Are Seeds or Seedlings Better For Starting a Vegetable Garden?

Mature hands planting seeds
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How Do You Decide Whether to Plant Your Vegetable Garden from Seed or Transplants?

It's certainly easier to start your vegetable garden by planting directly into the garden, by-passing indoor seed starting, and transplanting. However some vegetables take several months to mature from seed, so it's just not practical to direct sow them in the garden where the growing season is short. That's why when it comes to long season plants like tomatoes, peppers, and eggplant, most gardeners either start their own plants indoors or purchase seedlings from the nursery.

The choice between direct seeding and transplanting seedlings comes down to 2 basic questions:

  1. Does the vegetable transplant well?
  2. Is your growing season long enough for the vegetables to mature when planted from seed?

These two questions often over-lap. For instance, tomatoes would need a 4 or 5-month growing season to mature from seed, which gardeners in warm climates can provide. However, thankfully, they transplant very well and can be grown just about anywhere, if plants are set out instead of seeds.

Root crops and vegetables with tap roots generally don't transplant well and need to be direct seeded. Some quick growing crops, like peas and summer squash, really don't benefit from being started indoors as seedlings, because plants direct seeded in the garden will quickly catch up to transplants.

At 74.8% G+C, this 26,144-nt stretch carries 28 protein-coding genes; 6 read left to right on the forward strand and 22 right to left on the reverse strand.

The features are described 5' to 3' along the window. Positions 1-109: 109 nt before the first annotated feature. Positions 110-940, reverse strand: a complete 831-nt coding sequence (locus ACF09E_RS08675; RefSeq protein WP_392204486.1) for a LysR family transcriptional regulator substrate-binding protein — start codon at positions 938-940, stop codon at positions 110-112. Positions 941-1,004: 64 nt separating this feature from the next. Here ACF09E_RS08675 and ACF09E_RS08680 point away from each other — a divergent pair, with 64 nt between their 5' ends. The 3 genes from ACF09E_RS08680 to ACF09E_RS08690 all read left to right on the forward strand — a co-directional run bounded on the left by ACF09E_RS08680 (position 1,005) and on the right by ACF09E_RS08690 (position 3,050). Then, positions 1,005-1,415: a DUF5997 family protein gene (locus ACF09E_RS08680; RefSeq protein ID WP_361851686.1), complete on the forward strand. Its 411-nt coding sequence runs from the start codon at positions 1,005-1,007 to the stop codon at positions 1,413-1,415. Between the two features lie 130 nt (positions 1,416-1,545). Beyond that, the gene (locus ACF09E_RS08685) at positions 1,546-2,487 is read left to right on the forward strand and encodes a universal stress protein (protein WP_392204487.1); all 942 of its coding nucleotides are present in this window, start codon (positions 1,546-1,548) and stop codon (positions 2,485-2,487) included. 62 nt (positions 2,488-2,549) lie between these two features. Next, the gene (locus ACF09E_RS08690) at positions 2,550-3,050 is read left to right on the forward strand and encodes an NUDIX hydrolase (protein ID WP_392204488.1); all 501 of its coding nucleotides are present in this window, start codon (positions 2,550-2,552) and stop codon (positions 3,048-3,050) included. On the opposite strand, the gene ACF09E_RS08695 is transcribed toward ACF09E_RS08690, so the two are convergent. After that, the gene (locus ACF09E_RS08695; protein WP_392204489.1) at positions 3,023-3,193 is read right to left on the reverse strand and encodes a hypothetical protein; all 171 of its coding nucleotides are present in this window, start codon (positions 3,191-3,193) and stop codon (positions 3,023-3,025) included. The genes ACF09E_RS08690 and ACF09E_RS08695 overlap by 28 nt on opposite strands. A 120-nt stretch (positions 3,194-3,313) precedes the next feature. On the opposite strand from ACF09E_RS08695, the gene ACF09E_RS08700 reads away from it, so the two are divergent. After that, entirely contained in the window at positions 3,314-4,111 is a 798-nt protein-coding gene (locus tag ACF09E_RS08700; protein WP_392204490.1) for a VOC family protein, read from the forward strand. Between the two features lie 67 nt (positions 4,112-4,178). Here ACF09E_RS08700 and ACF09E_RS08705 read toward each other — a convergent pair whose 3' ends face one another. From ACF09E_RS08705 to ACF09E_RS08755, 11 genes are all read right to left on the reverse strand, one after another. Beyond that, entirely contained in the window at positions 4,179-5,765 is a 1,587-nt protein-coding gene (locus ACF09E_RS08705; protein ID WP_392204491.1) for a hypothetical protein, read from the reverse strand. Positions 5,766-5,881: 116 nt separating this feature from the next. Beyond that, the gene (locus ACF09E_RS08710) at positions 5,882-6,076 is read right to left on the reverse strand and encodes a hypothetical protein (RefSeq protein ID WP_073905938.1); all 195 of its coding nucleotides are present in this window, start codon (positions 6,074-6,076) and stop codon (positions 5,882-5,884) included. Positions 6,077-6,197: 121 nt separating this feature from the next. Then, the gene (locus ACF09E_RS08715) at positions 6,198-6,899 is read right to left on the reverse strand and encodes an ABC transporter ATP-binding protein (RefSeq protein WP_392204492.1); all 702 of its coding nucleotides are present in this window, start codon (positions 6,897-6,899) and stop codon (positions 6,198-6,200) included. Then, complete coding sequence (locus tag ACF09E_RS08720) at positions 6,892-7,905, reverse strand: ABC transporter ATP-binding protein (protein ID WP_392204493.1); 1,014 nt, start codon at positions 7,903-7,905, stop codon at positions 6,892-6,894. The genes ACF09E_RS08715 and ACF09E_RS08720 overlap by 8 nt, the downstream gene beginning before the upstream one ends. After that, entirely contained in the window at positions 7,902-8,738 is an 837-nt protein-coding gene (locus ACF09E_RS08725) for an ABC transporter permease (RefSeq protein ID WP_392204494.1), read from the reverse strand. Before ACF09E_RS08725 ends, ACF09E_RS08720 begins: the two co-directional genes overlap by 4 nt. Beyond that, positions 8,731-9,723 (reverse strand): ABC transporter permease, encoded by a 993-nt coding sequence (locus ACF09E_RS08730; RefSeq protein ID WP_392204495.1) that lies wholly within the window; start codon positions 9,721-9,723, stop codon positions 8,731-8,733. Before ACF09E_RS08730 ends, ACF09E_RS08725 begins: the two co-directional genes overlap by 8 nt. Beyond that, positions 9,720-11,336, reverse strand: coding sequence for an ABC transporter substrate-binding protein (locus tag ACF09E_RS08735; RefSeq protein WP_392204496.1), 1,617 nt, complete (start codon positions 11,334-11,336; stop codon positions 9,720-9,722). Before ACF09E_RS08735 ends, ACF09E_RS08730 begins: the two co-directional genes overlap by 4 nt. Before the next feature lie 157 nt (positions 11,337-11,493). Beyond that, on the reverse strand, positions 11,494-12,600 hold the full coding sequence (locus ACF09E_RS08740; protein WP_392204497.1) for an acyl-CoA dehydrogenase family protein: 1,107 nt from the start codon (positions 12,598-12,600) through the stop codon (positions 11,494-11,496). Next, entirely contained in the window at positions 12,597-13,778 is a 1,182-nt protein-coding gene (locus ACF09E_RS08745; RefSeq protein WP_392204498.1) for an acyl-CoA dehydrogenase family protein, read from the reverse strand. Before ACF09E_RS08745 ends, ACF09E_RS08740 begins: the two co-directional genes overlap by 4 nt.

Seed packets will give you most of the information you'll need about whether to direct seed in the garden or whether you'll need to start them so many weeks before your last frost.

The lists below will give you some idea of what to plan for.

Vegetables that are Usually Direct Seeded:

Beans, beets, carrots, corn, cucumbers, garlic, lettuce, micro greens, muskmelons, okra, parsnips, peas, pumpkins, radishes, rutabaga, salsify, squash, turnips, watermelon

Vegetables that Transplant Well:

Basil, broccoli, Brussels sprouts, cabbage, Chinese cabbage, cauliflower, celery, chard, chives, collards, eggplant, endive, escarole, kale, kohlrabi, leeks, mustard, okra, onions, parsley, peppers, tomatoes

Then there are a handful of vegetables that aren't usually grown from seed at all. They're grown vegetatively. [See list below.]

Whatever your choice, direct seeding, seed starting or purchasing seedlings, it's best to decide while you are planning your vegetable garden. You'll want to get your plants in the ground as early as possible, to give them time to acclimate to the warming weather and to give them the longest growing season possible.

Plants Usually Started From other than Seed

ArtichokesRoot Divisions
Asparagus1-Year Old Roots
HorseradishRoot Cuttings
PotatoesSeed Potatoes
RhubarbRoot Crowns
Sweet PotatoesSlips